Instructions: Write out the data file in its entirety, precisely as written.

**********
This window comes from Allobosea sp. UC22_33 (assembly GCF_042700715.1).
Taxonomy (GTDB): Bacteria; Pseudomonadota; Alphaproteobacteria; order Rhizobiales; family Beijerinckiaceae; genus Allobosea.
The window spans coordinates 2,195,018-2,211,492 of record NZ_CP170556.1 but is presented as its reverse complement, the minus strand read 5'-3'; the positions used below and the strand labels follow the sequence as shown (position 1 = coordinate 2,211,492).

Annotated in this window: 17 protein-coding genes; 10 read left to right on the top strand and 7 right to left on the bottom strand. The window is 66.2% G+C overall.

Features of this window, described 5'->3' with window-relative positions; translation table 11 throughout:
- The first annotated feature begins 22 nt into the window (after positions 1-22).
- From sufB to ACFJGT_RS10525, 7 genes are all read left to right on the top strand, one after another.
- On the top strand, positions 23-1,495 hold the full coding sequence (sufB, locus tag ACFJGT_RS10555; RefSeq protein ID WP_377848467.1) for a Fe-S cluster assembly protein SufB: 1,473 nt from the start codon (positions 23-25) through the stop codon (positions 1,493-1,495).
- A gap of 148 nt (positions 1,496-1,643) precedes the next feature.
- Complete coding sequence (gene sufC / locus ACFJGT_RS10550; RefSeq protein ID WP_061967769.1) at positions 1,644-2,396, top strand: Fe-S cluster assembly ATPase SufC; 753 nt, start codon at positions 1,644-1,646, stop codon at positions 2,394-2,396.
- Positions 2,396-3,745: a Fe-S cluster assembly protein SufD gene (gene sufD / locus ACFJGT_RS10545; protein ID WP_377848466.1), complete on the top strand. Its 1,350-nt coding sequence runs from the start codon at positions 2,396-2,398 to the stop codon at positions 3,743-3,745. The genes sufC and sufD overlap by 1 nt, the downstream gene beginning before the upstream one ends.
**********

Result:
This window comes from Allobosea sp. UC22_33 (assembly GCF_042700715.1).
Taxonomy (GTDB): Bacteria; Pseudomonadota; Alphaproteobacteria; order Rhizobiales; family Beijerinckiaceae; genus Allobosea.
The window spans coordinates 2,195,018-2,211,492 of record NZ_CP170556.1 but is presented as its reverse complement, the minus strand read 5'-3'; the positions used below and the strand labels follow the sequence as shown (position 1 = coordinate 2,211,492).

Annotated in this window: 17 protein-coding genes; 10 read left to right on the top strand and 7 right to left on the bottom strand. The window is 66.2% G+C overall.

Features of this window, described 5'->3' with window-relative positions; translation table 11 throughout:
- The first annotated feature begins 22 nt into the window (after positions 1-22).
- From sufB to ACFJGT_RS10525, 7 genes are all read left to right on the top strand, one after another.
- On the top strand, positions 23-1,495 hold the full coding sequence (sufB, locus tag ACFJGT_RS10555; RefSeq protein ID WP_377848467.1) for a Fe-S cluster assembly protein SufB: 1,473 nt from the start codon (positions 23-25) through the stop codon (positions 1,493-1,495).
- A gap of 148 nt (positions 1,496-1,643) precedes the next feature.
- Complete coding sequence (gene sufC / locus ACFJGT_RS10550; RefSeq protein ID WP_061967769.1) at positions 1,644-2,396, top strand: Fe-S cluster assembly ATPase SufC; 753 nt, start codon at positions 1,644-1,646, stop codon at positions 2,394-2,396.
- Positions 2,396-3,745: a Fe-S cluster assembly protein SufD gene (gene sufD / locus ACFJGT_RS10545; protein ID WP_377848466.1), complete on the top strand. Its 1,350-nt coding sequence runs from the start codon at positions 2,396-2,398 to the stop codon at positions 3,743-3,745. The genes sufC and sufD overlap by 1 nt, the downstream gene beginning before the upstream one ends.